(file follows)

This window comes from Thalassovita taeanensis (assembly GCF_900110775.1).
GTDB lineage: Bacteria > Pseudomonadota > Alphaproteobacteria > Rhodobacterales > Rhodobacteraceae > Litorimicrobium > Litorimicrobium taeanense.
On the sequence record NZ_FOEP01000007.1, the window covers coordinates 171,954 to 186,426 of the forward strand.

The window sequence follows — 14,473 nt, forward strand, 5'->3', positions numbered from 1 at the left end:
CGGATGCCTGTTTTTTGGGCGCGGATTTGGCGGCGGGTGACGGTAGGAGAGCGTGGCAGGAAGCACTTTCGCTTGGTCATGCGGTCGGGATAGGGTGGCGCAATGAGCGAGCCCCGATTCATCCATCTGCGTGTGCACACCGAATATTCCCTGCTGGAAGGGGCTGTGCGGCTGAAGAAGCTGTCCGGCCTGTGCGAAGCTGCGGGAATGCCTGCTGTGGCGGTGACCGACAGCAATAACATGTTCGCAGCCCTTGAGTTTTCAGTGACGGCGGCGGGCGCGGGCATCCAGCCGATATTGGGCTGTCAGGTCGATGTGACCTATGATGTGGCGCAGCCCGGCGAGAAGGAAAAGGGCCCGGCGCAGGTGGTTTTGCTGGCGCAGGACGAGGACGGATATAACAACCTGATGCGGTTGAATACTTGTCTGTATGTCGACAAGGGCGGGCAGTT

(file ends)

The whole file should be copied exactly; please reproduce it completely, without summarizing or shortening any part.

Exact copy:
This window comes from Thalassovita taeanensis (assembly GCF_900110775.1).
GTDB lineage: Bacteria > Pseudomonadota > Alphaproteobacteria > Rhodobacterales > Rhodobacteraceae > Litorimicrobium > Litorimicrobium taeanense.
On the sequence record NZ_FOEP01000007.1, the window covers coordinates 171,954 to 186,426 of the forward strand.

The window sequence follows — 14,473 nt, forward strand, 5'->3', positions numbered from 1 at the left end:
CGGATGCCTGTTTTTTGGGCGCGGATTTGGCGGCGGGTGACGGTAGGAGAGCGTGGCAGGAAGCACTTTCGCTTGGTCATGCGGTCGGGATAGGGTGGCGCAATGAGCGAGCCCCGATTCATCCATCTGCGTGTGCACACCGAATATTCCCTGCTGGAAGGGGCTGTGCGGCTGAAGAAGCTGTCCGGCCTGTGCGAAGCTGCGGGAATGCCTGCTGTGGCGGTGACCGACAGCAATAACATGTTCGCAGCCCTTGAGTTTTCAGTGACGGCGGCGGGCGCGGGCATCCAGCCGATATTGGGCTGTCAGGTCGATGTGACCTATGATGTGGCGCAGCCCGGCGAGAAGGAAAAGGGCCCGGCGCAGGTGGTTTTGCTGGCGCAGGACGAGGACGGATATAACAACCTGATGCGGTTGAATACTTGTCTGTATGTCGACAAGGGCGGGCAGTT